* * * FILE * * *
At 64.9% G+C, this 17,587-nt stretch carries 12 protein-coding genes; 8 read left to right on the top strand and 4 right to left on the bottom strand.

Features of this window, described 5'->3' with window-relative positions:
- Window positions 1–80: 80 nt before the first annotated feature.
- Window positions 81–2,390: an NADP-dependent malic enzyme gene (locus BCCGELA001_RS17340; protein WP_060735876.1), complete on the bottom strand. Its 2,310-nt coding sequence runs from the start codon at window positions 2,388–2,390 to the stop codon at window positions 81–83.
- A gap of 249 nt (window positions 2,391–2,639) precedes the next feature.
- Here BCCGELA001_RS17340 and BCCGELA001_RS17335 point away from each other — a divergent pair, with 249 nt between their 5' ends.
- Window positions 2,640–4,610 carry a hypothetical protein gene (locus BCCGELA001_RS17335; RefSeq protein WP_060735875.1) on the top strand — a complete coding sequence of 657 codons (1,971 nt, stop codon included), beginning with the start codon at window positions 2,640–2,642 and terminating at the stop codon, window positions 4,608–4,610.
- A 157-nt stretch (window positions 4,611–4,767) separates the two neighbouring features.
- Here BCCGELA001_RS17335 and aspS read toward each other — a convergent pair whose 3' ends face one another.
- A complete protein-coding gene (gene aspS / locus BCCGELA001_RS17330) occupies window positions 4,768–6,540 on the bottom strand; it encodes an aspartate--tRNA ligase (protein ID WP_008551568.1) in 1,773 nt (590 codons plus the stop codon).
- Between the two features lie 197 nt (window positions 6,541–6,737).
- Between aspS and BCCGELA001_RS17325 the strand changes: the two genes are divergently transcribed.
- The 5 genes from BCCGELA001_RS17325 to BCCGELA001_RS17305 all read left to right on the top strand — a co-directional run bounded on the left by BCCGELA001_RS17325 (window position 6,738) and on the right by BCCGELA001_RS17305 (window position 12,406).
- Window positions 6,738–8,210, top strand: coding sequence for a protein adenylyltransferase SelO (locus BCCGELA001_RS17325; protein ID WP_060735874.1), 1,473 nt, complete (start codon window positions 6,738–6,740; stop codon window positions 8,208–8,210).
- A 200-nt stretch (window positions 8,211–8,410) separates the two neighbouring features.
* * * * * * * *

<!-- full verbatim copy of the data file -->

At 64.9% G+C, this 17,587-nt stretch carries 12 protein-coding genes; 8 read left to right on the top strand and 4 right to left on the bottom strand.

Features of this window, described 5'->3' with window-relative positions:
- Window positions 1–80: 80 nt before the first annotated feature.
- Window positions 81–2,390: an NADP-dependent malic enzyme gene (locus BCCGELA001_RS17340; protein WP_060735876.1), complete on the bottom strand. Its 2,310-nt coding sequence runs from the start codon at window positions 2,388–2,390 to the stop codon at window positions 81–83.
- A gap of 249 nt (window positions 2,391–2,639) precedes the next feature.
- Here BCCGELA001_RS17340 and BCCGELA001_RS17335 point away from each other — a divergent pair, with 249 nt between their 5' ends.
- Window positions 2,640–4,610 carry a hypothetical protein gene (locus BCCGELA001_RS17335; RefSeq protein WP_060735875.1) on the top strand — a complete coding sequence of 657 codons (1,971 nt, stop codon included), beginning with the start codon at window positions 2,640–2,642 and terminating at the stop codon, window positions 4,608–4,610.
- A 157-nt stretch (window positions 4,611–4,767) separates the two neighbouring features.
- Here BCCGELA001_RS17335 and aspS read toward each other — a convergent pair whose 3' ends face one another.
- A complete protein-coding gene (gene aspS / locus BCCGELA001_RS17330) occupies window positions 4,768–6,540 on the bottom strand; it encodes an aspartate--tRNA ligase (protein ID WP_008551568.1) in 1,773 nt (590 codons plus the stop codon).
- Between the two features lie 197 nt (window positions 6,541–6,737).
- Between aspS and BCCGELA001_RS17325 the strand changes: the two genes are divergently transcribed.
- The 5 genes from BCCGELA001_RS17325 to BCCGELA001_RS17305 all read left to right on the top strand — a co-directional run bounded on the left by BCCGELA001_RS17325 (window position 6,738) and on the right by BCCGELA001_RS17305 (window position 12,406).
- Window positions 6,738–8,210, top strand: coding sequence for a protein adenylyltransferase SelO (locus BCCGELA001_RS17325; protein ID WP_060735874.1), 1,473 nt, complete (start codon window positions 6,738–6,740; stop codon window positions 8,208–8,210).
- A 200-nt stretch (window positions 8,211–8,410) separates the two neighbouring features.